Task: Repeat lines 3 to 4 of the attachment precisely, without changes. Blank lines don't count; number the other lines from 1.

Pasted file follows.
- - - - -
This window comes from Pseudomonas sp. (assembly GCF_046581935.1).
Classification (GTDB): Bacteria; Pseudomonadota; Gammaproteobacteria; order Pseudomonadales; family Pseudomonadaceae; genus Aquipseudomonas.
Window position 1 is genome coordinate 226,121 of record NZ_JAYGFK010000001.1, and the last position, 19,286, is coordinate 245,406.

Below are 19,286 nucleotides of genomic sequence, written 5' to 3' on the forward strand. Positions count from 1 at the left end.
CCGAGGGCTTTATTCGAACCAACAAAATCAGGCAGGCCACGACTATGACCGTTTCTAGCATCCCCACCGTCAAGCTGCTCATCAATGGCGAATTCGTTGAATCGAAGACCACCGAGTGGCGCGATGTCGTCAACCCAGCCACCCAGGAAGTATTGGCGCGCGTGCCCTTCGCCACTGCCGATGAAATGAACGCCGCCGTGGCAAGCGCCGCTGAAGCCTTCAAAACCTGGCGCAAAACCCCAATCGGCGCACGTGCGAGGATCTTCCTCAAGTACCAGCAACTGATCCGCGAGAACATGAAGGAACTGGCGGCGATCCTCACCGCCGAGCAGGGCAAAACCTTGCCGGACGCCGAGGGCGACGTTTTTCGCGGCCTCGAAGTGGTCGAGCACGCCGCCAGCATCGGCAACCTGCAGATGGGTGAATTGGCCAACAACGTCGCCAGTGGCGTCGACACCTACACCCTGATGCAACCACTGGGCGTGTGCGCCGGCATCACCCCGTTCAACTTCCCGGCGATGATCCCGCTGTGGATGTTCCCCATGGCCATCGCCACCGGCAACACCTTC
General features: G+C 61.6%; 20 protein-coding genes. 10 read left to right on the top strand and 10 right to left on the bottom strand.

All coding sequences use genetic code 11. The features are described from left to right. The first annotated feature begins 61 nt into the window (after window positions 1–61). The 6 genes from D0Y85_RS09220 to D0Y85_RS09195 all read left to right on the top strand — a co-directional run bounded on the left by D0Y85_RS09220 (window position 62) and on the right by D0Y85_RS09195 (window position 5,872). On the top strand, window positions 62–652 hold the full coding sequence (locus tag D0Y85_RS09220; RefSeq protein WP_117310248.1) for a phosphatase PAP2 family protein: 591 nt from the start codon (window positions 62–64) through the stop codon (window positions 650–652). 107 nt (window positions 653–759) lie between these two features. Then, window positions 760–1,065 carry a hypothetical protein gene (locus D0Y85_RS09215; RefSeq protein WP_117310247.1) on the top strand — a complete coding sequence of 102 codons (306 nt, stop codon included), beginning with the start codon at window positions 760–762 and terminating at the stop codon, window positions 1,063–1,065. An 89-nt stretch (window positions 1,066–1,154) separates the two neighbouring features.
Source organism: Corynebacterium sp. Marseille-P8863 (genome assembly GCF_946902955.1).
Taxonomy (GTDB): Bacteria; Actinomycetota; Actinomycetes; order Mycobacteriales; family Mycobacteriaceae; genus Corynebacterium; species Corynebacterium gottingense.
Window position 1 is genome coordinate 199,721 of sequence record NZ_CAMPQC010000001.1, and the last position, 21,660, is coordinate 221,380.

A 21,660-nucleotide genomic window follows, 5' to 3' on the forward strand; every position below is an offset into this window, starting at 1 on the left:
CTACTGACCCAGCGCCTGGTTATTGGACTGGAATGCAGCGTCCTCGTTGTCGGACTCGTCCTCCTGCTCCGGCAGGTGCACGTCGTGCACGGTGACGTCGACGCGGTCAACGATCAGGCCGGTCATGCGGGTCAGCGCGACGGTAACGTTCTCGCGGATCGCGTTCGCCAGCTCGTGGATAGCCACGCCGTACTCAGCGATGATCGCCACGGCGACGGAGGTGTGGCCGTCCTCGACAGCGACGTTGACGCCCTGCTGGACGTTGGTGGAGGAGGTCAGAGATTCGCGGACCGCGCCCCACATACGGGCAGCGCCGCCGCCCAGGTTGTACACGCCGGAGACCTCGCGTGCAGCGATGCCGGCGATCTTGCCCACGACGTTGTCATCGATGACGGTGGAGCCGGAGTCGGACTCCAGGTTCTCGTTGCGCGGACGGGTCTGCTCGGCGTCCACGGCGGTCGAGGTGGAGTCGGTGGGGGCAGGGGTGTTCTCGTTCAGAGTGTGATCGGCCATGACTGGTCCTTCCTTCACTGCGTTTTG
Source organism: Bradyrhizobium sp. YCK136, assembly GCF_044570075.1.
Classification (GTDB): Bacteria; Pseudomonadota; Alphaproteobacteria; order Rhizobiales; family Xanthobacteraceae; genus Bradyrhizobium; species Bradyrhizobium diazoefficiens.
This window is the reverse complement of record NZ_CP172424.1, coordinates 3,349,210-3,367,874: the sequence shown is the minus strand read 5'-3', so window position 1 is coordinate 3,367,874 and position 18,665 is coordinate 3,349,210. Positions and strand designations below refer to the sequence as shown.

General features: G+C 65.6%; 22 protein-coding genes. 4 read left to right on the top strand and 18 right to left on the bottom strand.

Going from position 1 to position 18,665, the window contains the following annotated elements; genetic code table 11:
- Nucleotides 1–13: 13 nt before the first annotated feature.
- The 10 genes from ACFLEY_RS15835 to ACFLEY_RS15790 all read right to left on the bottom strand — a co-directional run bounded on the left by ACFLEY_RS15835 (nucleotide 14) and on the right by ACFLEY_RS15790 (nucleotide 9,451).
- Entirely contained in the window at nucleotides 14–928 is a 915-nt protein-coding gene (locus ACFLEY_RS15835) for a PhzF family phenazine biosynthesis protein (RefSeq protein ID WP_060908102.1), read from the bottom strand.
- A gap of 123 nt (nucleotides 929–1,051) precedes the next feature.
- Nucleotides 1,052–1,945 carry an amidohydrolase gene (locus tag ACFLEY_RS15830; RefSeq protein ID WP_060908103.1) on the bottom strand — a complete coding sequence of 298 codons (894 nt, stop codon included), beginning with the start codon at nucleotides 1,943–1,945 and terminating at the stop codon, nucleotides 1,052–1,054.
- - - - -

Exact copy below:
Window position 1 is genome coordinate 226,121 of record NZ_JAYGFK010000001.1, and the last position, 19,286, is coordinate 245,406.

Below are 19,286 nucleotides of genomic sequence, written 5' to 3' on the forward strand. Positions count from 1 at the left end.